The Classic Inca Trail is usually the top of the treks in the Cusco region. It doesn’t matter how far in advance you try and book the Inca Trail; permits are always an issue. Why would you settle for an alternative trail you may ask? However, the incredible network of Inca roads called the Qapac Ñan contains a number of original Inca trails included the Classic Inca trail, all of which offer impressive Inca trail experiences and do not rely on permits to hike them. Here are our top five Alternative Inca Trail treks!
Distance: 24 miles (38 ½ km)
The incredible Moonstone Trek is somewhat a secret and is perfect for those who want to trek in areas that are more remote and off the beaten track. The trail leads at the magnificent Quillarumiyoc site which was an ancient Inca temple of a water cult and in honor to the moon. The head to the Inka quarry of Cachicata where the stones were taken to build other more famous Inca sites. Enjoy spectacular landscapes, remote rural communities, Inca aqueducts chullpas and a sun gate along an original Inca Trail as you head to the main attraction of Machu Picchu.
Distance: 28 miles /45km
Authentic and remote, Choquequirao is the more challenging and isolated alternative to get to Machu Picchu for hikers seeking a route steeped in Inca history. Located in the Apurimac Valley, this archaeological site whose name means "cradle of gold” in Quechua, is believed to be three times bigger than its famous sister city of Machu Picchu and can only be reached on foot.
The starting point is from the village of Cachora walking to the Capuliyoq pass, from where trekkers descend into the Apurimac Canyon. Terraced farmlands on the edge of the canyon’s river eventually give way to an exhilarating shift from vertical desert to high-elevation jungle as hikers ascend to the site. Finally, after reaching 10,000ft above sea level (3050m), hikers can appreciate the impressive view of the magnificent ruins. It is estimated that half of the site of Choquequirao has been excavated and today there are 12 visible sectors across three hilltops can be seen with the added bonus of very few, if any other visitors to the archaeological site.
Distance: 21 miles (34 km)
The Lares trek is one of the best treks in Peru for hikers who are also culture enthusiasts. It winds through the Sacred Valley, passing through Andean villages and llama herds. In fact, it is even nicknamed the “Weaver’s Route” for the traditions of textiles the area. On top of cultural heritage, Lares boasts incredible mountain views and hot springs. Most consider Lares to be a moderate trek. However, it’s still at high elevation, reaching higher than the Inca Trail, that can be tough if you’re not acclimated. This trail is another alternative to the Inca Trail but ends far from Machu Picchu. On the third day of the trek, you end in Ollantaytambo where you take the train to Aguas Calientes. On the fourth day, you are able to tour the Inca citadel Machu Picchu. If you missed out on the Inca Trail and still dream of walking through the Sun Gate, it’s still possible. You can combine the first two days of Lares with the 2-day Inca Trail to experience both of these incredible treks.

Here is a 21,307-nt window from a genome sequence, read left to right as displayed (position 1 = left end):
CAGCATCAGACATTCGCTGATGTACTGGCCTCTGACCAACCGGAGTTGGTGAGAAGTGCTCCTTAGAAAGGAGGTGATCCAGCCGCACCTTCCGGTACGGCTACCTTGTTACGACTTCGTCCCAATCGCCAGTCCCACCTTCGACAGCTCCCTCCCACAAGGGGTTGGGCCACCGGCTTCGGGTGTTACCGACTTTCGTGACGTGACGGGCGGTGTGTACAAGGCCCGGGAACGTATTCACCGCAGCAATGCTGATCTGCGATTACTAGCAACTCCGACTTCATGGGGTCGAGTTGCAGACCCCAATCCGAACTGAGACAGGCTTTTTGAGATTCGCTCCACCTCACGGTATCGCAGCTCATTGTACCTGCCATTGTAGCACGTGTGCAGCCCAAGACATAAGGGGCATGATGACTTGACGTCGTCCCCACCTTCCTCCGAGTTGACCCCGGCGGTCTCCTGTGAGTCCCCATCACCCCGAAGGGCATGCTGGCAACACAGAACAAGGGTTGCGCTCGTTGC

Distance: 32 miles (51 km)
Salkantay is a spectacular alternative Inca Trail when permits are sold out for the Inca Trail. When it comes to Andean landscapes, you couldn’t ask for more and the Salkantay trek covers several Andean microclimates. First, trekkers climb up into the alpine tundra facing the imposing Apu Salkantay. Then you descend into subtropical cloud forest as you approach Machu Picchu. The vibrant blue-green Humantay Lake also sits along the trail, as well as the Inca ruins Llactapata. Trekkers will also enjoy soaking in hot springs at Santa Teresa and enjoying locally grown, freshly roasted and brewed coffee. The Salkantay trek takes five days. The first four days are full trekking days, while the fifth day is the visit to Machu Picchu. Salkantay ends at Aguas Calientes where you can hike the train tracks into Aguas Calientes or take the daily train. You will spend the night in a hotel before the Machu Picchu visit.
Distance: 43 miles (73 km)
The Ausangate trek is one of the best off the beaten path treks in Peru. The trail is remote and boasts spectacular and untouched Andean scenery. Highlights include the snow-capped peaks, glaciers, jewel-toned lakes and traditional Andean villages. There is also the option to add an extra day to visit the famous Rainbow Mountain Vinicunca. Thanks to mineral deposits in its soil, this mountain has natural rainbow colors, more visible now the snow caps have melted.
However, trekkers should keep in mind that the Ausangate trek is one of the more difficult Peruvian treks due to the high elevation, reaching a high point of 5,120 meters. With tour options ranging from four days to six, it’s best to pick a longer tour if you’re not an experienced hiker. This will give you more time to rest along the trail and better enjoy the impressive landscape. If you don’t have time for a multi-day trek, you can spend a full day hiking to the top of Rainbow Mountain.